Percentage of social scientists who were women, the heaviest representation of women among all STEM (science, technology, engineering and math) fields. Among other STEM fields, approximately 14 percent of engineers, 45 percent of mathematicians and statisticians, and 47 percent of life scientists were women. The rates of mathematicians and statisticians, and life scientists are not statistically different from each other.

Percentage of Women in Select Occupations



Registered nurses



Dental assistants












Computer programmers



Physicians and surgeons



Lawyers and judges



Police officers



Civil engineers



Source: 1980 and 1970 Census of Population Supplementary Reports - Detailed Occupation of the Experienced Civilian Labor Force by Sex for the United States and Regions, and EEO Tabulation EEO-ALL1R based on 2006-2010 American Community Survey


The percentage of employed women age 16 and older in 2015 who worked in management, business and financial occupations, compared with 15.8 percent of employed men in the same year.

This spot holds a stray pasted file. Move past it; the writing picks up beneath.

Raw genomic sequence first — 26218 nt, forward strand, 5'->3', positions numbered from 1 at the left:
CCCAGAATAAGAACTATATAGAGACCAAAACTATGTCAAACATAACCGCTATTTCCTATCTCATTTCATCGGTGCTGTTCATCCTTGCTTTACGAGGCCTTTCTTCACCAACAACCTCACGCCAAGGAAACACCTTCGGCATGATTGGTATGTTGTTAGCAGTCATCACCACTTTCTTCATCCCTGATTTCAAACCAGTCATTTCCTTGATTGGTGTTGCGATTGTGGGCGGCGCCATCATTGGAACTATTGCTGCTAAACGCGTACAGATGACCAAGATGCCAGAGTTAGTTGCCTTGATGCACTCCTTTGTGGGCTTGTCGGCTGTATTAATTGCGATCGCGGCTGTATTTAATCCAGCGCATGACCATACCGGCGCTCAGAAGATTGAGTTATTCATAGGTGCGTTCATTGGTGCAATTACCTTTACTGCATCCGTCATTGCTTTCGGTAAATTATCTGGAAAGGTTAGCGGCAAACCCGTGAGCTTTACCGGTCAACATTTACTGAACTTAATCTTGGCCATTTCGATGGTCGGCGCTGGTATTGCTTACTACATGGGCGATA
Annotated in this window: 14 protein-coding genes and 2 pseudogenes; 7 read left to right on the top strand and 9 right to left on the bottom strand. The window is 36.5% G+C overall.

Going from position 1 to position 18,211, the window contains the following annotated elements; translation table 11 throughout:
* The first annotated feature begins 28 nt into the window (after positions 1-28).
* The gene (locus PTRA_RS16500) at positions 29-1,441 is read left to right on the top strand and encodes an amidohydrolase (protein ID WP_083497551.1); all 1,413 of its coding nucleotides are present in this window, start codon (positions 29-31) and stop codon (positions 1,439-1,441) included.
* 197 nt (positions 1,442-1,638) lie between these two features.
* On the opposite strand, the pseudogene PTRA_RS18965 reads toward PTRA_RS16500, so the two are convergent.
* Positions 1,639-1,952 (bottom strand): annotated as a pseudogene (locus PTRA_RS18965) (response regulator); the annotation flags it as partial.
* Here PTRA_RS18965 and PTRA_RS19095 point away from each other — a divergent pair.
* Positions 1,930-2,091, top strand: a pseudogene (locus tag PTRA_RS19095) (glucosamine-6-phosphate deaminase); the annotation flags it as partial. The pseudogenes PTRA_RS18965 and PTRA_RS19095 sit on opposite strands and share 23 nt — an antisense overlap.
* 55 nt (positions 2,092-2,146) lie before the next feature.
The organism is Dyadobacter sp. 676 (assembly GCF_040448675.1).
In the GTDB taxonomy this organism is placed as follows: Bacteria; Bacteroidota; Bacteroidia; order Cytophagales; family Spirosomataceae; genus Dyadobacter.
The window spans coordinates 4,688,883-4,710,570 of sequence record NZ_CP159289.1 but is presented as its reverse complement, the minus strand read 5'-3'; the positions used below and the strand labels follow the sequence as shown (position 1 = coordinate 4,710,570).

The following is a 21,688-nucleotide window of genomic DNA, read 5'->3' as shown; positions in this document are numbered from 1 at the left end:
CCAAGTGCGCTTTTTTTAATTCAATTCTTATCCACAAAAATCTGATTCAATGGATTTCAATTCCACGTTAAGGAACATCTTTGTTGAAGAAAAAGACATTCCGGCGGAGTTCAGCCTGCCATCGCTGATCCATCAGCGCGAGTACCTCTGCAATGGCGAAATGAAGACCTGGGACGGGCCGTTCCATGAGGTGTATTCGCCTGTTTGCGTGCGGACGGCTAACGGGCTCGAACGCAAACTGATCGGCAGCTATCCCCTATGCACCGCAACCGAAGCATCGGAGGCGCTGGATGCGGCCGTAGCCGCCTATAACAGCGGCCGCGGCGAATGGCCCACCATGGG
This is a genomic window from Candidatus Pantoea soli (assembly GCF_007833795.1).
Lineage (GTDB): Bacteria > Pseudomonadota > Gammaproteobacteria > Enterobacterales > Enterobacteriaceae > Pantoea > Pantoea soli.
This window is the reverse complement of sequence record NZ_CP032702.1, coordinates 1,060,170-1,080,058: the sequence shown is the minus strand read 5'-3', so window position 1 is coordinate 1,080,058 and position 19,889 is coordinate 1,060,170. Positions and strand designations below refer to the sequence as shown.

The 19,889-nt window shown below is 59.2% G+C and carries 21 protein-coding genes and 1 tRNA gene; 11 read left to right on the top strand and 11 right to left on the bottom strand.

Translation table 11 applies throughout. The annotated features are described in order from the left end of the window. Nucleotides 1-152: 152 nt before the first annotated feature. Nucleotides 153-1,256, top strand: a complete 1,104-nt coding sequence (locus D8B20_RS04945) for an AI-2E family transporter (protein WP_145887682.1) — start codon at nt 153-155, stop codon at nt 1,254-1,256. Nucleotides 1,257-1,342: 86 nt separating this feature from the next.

1.6 million

The number of women veterans in the United States in 2015.



The percentage of married couples in 2016 where the wife earned at least $30,000 more than the husband.


The median annual earnings of women age 15 and older who worked full time, year-round in 2015. In comparison, the median annual earnings of men were $51,212. 


The amount that full-time, year-round female workers earned in 2015 for every dollar their male counterparts earned.


12.5 million

The number of women enrolled in undergraduate college and graduate school in 2015. Women comprised 55.4 percent of all college students (undergraduate and graduate).